What makes a great fashion show in the Covid era? Ask Moschino’s Jeremy Scott. Out of necessity, the catwalk has moved online and onto film. Some designers have revelled in the new format, others have floundered, but Scott has an advantage over the competition. One of the industry’s great storytellers, he’s always understood how to meld fashion and entertainment. So when he decided, deep into LA’s lockdown, to do a fashion film instead of a live catwalk extravaganza, he knew exactly what he wanted. “My biggest desire is to put a smile on people’s faces, to transfix them and transport them and transform everything,” he said on a Zoom call before his film was released.
But how do you elicit what Scott calls “warm fuzzies,” when as, he says, “we are living in the upside-down, the inside out?” His answer was a wonderfully witty and elegant puppet fashion show created with Jim Henson.
“At the beginning of lockdown, I was thinking about theatre de la mode,” said Scott, referencing the showcase of marionettes, dressed in exquisite, miniature French Couture designs, that toured the globe in the wake of World War Two. Many Paris houses had closed during the Nazi occupation and global clients couldn’t travel because of post-war restrictions, so this stunningly successful roving exhibition was a way of telling the world that Paris fashion was back in business.
Scott couldn’t help but draw parallels with the restrictions of the Covid era. Taking Theatre de la Mode as his starting point, he then thought: “What if the marionettes came alive?” And so, the idea of a puppet fashion show, set in an elegant atelier (complete with puppet versions of Edward Enninful and an imperious Anna Wintour in the front row), was born. Scott could marry his love of nostalgia and childhood references with something elevated, elegant and clearly high fashion. “I wanted to create something that was elegant and a love letter to fashion. I love fashion. I love fashion history. I love our industry and I love being able to tell stories about it.”
The LA-based designer found himself in the perfect place to make a fantasy fashion movie. “The most amazing people are here in Hollywood and the most epic of all of them would be Jim Henson and the Jim Henson Creature Shop.” It helped of course that Scott had worked with Henson already. “I had dressed Miss Piggy, back when I first moved to Los Angeles. They knew me and they know how passionate I am about what I do and how creative I am and they were really on board.”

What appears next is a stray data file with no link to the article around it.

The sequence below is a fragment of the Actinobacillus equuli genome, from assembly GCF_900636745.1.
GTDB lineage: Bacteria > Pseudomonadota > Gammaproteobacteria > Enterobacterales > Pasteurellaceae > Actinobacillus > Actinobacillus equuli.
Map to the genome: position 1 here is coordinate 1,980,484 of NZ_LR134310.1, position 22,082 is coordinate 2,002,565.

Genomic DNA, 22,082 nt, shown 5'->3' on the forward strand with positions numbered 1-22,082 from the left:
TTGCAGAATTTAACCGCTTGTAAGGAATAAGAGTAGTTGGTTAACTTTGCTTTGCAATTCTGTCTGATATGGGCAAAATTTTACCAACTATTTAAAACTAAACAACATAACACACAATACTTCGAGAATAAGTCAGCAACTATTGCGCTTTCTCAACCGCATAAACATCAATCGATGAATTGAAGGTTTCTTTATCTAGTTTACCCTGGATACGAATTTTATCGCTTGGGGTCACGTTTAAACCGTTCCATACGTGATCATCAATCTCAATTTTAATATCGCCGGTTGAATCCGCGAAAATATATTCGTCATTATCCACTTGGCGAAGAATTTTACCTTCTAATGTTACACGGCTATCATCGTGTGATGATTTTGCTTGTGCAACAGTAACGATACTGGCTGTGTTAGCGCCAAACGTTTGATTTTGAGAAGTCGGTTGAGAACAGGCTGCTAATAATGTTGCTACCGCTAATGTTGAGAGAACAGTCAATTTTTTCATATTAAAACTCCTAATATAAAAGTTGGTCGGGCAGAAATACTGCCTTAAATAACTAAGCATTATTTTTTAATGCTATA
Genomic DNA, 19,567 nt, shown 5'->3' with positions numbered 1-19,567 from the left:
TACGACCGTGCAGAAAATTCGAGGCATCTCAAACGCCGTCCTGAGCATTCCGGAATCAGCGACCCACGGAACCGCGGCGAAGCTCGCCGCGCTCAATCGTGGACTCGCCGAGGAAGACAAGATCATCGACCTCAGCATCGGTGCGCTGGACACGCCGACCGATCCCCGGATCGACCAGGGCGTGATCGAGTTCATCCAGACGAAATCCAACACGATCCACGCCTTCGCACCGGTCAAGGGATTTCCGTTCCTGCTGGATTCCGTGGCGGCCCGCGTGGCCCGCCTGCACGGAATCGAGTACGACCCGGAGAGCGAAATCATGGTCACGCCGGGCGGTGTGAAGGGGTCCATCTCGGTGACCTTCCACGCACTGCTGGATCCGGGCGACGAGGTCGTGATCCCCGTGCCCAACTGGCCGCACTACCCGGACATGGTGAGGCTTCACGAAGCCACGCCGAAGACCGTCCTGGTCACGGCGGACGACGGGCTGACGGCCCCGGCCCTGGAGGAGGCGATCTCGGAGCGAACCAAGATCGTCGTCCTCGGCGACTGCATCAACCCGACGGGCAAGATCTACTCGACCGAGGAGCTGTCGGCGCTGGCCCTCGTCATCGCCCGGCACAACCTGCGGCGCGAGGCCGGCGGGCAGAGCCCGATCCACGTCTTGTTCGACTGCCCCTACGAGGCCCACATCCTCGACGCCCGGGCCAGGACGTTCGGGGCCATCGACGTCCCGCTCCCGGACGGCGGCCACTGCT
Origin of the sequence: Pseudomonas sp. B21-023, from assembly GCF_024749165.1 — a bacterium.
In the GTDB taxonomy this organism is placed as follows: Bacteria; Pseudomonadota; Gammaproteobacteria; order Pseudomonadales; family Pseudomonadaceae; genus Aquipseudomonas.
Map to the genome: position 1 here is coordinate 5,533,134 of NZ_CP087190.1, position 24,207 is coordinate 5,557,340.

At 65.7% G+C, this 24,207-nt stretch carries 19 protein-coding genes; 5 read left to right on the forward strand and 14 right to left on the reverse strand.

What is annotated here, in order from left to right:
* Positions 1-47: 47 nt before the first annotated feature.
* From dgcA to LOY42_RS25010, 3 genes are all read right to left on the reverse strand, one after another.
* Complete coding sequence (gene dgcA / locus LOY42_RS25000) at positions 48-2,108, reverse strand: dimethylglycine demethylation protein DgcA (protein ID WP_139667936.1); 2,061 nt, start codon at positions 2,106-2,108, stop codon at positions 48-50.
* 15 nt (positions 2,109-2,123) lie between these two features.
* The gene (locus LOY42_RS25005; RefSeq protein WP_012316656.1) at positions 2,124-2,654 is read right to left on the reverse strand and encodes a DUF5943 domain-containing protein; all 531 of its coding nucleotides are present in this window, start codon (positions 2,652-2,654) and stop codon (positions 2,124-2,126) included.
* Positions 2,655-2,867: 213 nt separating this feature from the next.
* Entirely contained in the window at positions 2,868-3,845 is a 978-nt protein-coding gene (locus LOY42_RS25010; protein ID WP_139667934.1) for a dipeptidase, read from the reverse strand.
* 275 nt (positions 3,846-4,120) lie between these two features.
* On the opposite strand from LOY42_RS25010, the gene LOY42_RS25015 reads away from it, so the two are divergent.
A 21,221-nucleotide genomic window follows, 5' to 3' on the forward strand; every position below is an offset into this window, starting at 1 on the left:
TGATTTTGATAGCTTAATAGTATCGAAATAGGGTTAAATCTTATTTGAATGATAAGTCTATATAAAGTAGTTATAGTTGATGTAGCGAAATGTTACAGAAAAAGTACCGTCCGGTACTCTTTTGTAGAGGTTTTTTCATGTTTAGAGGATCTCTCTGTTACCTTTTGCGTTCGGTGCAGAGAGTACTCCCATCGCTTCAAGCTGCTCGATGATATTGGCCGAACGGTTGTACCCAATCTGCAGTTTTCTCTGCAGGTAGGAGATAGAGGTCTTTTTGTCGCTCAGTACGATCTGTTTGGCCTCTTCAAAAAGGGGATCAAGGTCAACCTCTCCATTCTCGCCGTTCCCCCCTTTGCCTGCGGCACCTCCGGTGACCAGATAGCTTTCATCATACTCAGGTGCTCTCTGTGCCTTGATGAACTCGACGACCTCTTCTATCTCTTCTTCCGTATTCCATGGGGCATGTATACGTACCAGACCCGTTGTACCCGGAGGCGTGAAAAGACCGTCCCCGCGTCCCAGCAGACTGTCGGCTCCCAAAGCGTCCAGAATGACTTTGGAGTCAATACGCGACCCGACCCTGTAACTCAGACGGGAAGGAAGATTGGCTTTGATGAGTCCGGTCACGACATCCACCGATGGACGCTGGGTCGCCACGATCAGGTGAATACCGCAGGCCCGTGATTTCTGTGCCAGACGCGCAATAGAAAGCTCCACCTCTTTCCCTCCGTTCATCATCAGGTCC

Realising the project during lockdown was not easy. Henson’s studio worked on the puppet supermodels, which are 30 inches tall and as, said Scott, “an amalgamation of all the girls that I love. There are even bits of Peggy Moffat and you’ll see little elements of iconic models from different periods.” Meanwhile, over in Moschino’s Italian atelier, Scott’s team re-made his life-size designs in perfect miniature. “They brought all the jacquards down in scale, reweaving everything to match the scale and making all the purses, and handbags in scale, to make everything fit exactly right,” he said.
The clothes themselves are a joyful celebration of traditional couture silhouettes and dress making techniques. “All the passion that is put into it. It’s such artistry and craftsmanship and it is about the human touch,” said the designer. The fittings process was like nothing Scott had experienced before. “It was like having a child and watching them walk for the first time,” he recalls, of going to Henson’s studio (in the building where Charlie Chaplin made his greatest movies) and seeing the puppeteers move the marionettes for the first time. Like all good Hollywood directors, Scott wanted his audience to, “forget about all the other things, all the doldrums, all the troubles, all the little annoying things that had happened.” And like all good Hollywood movies, this one has a happy ending. Smile. You won’t be able to stop yourself.